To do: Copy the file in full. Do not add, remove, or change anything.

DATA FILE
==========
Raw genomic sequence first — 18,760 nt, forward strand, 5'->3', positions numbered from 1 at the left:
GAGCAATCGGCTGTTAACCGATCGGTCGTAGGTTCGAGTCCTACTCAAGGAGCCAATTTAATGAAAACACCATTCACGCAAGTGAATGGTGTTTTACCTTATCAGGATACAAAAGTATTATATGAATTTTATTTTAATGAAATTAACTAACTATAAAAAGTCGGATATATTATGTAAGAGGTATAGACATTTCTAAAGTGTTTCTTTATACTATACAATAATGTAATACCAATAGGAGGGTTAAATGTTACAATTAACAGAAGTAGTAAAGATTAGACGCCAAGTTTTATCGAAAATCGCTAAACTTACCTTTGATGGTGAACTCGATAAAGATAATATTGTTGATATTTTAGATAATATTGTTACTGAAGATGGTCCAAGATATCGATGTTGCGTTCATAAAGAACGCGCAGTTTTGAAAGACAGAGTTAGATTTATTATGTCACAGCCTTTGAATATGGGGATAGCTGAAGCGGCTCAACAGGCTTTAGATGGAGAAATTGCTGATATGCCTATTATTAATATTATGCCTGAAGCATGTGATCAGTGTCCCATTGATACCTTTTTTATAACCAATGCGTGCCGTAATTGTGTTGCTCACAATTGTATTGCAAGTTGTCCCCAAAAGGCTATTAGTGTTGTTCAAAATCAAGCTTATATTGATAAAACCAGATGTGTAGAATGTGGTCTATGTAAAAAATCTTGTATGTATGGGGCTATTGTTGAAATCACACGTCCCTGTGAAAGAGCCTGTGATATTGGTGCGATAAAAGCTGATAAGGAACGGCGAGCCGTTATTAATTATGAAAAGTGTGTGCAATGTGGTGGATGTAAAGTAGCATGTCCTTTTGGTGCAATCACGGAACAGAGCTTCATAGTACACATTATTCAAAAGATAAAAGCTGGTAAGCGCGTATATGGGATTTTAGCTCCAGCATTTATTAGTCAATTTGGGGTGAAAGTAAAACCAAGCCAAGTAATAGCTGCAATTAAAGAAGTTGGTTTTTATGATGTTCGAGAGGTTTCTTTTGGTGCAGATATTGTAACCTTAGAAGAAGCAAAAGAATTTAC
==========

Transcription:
Raw genomic sequence first — 18,760 nt, forward strand, 5'->3', positions numbered from 1 at the left:
GAGCAATCGGCTGTTAACCGATCGGTCGTAGGTTCGAGTCCTACTCAAGGAGCCAATTTAATGAAAACACCATTCACGCAAGTGAATGGTGTTTTACCTTATCAGGATACAAAAGTATTATATGAATTTTATTTTAATGAAATTAACTAACTATAAAAAGTCGGATATATTATGTAAGAGGTATAGACATTTCTAAAGTGTTTCTTTATACTATACAATAATGTAATACCAATAGGAGGGTTAAATGTTACAATTAACAGAAGTAGTAAAGATTAGACGCCAAGTTTTATCGAAAATCGCTAAACTTACCTTTGATGGTGAACTCGATAAAGATAATATTGTTGATATTTTAGATAATATTGTTACTGAAGATGGTCCAAGATATCGATGTTGCGTTCATAAAGAACGCGCAGTTTTGAAAGACAGAGTTAGATTTATTATGTCACAGCCTTTGAATATGGGGATAGCTGAAGCGGCTCAACAGGCTTTAGATGGAGAAATTGCTGATATGCCTATTATTAATATTATGCCTGAAGCATGTGATCAGTGTCCCATTGATACCTTTTTTATAACCAATGCGTGCCGTAATTGTGTTGCTCACAATTGTATTGCAAGTTGTCCCCAAAAGGCTATTAGTGTTGTTCAAAATCAAGCTTATATTGATAAAACCAGATGTGTAGAATGTGGTCTATGTAAAAAATCTTGTATGTATGGGGCTATTGTTGAAATCACACGTCCCTGTGAAAGAGCCTGTGATATTGGTGCGATAAAAGCTGATAAGGAACGGCGAGCCGTTATTAATTATGAAAAGTGTGTGCAATGTGGTGGATGTAAAGTAGCATGTCCTTTTGGTGCAATCACGGAACAGAGCTTCATAGTACACATTATTCAAAAGATAAAAGCTGGTAAGCGCGTATATGGGATTTTAGCTCCAGCATTTATTAGTCAATTTGGGGTGAAAGTAAAACCAAGCCAAGTAATAGCTGCAATTAAAGAAGTTGGTTTTTATGATGTTCGAGAGGTTTCTTTTGGTGCAGATATTGTAACCTTAGAAGAAGCAAAAGAATTTAC